Emma Packer’s CTRL+ALT+DELETE will run at the Tristan Bates Theatre this April as part of their FIRST Festival of Solo Performance 2017, we caught up with Emma to find out more about the show.
Details of the FIRST Festival of Solo Performance can be found here.
You’re performing CTRL+ALT+DELETE at the FIRST Festival of Solo Performance, tell us a little about the show?
CTRL+ALT+DELETE is a tale of resilience in the face of adversity and tells the story of Brixton girl, Amy Jones, who seeks to challenge the injustices of the world, and challenge why sometimes the very ones who brought you in to the world are the cruellest to you.
How did the idea first come about?
I wanted to explore and draws parallels between control and abuse of power within a domestic setting and in wider society.
CTRL+ALT+DELETE examines the myth that all mothers are loving and protective of their children which serves to isolate us from the truth and the harsh realities of life. The show addresses the subject of female violence, and seeks to raise awareness of this subject. Whether it is female on female or female on male violence, this kind of violence is difficult to address, although we know it is always happening. People are constantly suffering mental and/or physical abuse in silence, and I hope that CTRL+ALT+DELETE can raise awareness around this very important subject matter.
How much of the character, Amy, comes from your own experiences?
My writing is always based on experiences I have observed. However, Amy and I are both very passionate about politics so we certainly have that in common.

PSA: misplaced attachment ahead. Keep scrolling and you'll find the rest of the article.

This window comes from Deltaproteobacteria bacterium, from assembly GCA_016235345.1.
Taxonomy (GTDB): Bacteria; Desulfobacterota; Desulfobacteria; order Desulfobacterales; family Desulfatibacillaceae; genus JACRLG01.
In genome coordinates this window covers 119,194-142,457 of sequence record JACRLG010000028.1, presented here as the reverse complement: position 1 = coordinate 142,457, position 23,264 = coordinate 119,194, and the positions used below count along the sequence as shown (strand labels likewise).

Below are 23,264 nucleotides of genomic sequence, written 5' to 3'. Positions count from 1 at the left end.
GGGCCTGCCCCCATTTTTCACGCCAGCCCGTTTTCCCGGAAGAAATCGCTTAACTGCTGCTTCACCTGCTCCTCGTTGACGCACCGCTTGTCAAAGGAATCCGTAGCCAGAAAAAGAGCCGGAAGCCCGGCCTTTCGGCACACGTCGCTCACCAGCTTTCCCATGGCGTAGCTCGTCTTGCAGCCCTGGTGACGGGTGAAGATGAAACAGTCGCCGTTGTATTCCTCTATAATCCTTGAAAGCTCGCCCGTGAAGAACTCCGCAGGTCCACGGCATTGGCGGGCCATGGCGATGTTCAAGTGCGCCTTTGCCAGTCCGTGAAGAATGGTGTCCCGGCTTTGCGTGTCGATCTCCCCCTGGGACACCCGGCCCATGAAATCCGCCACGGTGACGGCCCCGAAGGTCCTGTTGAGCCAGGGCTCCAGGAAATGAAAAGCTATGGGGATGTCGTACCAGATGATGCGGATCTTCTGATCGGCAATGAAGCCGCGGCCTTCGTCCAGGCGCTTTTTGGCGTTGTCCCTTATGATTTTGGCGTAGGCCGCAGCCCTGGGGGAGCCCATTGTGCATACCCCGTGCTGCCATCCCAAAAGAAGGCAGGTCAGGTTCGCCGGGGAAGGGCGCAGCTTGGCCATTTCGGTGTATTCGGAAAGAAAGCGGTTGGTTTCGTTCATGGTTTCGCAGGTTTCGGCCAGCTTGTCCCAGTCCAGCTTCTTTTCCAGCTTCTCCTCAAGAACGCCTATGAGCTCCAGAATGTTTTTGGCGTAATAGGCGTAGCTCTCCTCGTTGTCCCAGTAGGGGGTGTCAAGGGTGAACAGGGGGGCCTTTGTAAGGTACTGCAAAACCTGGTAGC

How much has it changed since it was first performed last year?
The Camden Fringe was a great platform for the re-write. It made me aware of what worked and what didn’t and I’m hoping any changes we have made will improve the show further.
What do you like/dislike about performing solo?
I love being able to perform all the characters within the show. It’s a challenge but who doesn’t love a challenge?
CTRL+ALT+DELETE is directed by Katherine Hayes, and you’ve worked together before at the Edinburgh Fringe, what did you learn from that experience?
Katherine Hayes is a fantastic director and I have her to thank for the success of the show both in Edinburgh in 2014 and last year at the Camden Fringe. The Edinburgh festival is such a great platform for new material. You learn very quickly what needs to go and what requires further exploration. I was also very inspired by other writers when I was up there and hopefully this steep learning curve has resulted in a piece that has matured and developed in the right way. We didn’t really get to ‘meet’ the character of the mother in the Edinburgh show, but I have since developed her so we can see who she is as person and understand her as a complex character. Amy has grown as well, she has matured with the piece but hopefully not lost her playfulness and lust for life. The political side of the piece has become more relevant to today; addressing issues such as the Housing crisis, Immigration and Brexit.